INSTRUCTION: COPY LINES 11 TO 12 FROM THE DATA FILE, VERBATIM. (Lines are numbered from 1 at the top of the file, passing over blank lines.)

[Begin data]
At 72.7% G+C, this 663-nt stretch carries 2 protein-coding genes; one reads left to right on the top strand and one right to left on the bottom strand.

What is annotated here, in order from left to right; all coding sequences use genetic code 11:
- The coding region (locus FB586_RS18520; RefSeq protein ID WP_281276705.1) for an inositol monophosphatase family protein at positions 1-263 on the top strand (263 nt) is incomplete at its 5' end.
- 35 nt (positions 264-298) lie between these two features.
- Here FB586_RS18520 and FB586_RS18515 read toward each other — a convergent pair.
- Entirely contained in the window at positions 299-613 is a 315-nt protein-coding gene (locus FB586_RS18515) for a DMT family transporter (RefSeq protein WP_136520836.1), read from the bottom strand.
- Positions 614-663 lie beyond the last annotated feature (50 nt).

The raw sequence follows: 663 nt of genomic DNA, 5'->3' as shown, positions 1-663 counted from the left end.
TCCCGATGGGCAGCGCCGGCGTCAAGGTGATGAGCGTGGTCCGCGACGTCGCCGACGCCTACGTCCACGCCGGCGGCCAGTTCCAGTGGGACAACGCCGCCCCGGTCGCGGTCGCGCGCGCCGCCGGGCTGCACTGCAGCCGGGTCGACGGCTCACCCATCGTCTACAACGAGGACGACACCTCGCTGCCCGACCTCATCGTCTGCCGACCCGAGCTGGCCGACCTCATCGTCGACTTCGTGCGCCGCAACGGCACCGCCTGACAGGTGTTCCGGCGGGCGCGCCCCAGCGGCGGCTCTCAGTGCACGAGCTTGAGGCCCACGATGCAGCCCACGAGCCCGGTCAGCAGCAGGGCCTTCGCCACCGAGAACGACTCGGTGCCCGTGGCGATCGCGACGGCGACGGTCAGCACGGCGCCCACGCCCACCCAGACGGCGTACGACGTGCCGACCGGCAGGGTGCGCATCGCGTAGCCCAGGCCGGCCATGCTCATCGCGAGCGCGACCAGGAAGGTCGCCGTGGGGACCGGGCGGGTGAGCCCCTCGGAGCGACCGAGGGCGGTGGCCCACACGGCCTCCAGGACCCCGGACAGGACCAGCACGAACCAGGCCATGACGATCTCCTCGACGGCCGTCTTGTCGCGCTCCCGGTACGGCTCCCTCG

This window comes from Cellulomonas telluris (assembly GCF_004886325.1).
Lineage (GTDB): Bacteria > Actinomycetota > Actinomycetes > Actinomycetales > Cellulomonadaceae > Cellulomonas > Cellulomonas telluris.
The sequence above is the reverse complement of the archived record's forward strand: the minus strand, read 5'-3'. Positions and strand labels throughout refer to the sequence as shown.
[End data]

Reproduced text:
Lineage (GTDB): Bacteria > Actinomycetota > Actinomycetes > Actinomycetales > Cellulomonadaceae > Cellulomonas > Cellulomonas telluris.
The sequence above is the reverse complement of the archived record's forward strand: the minus strand, read 5'-3'. Positions and strand labels throughout refer to the sequence as shown.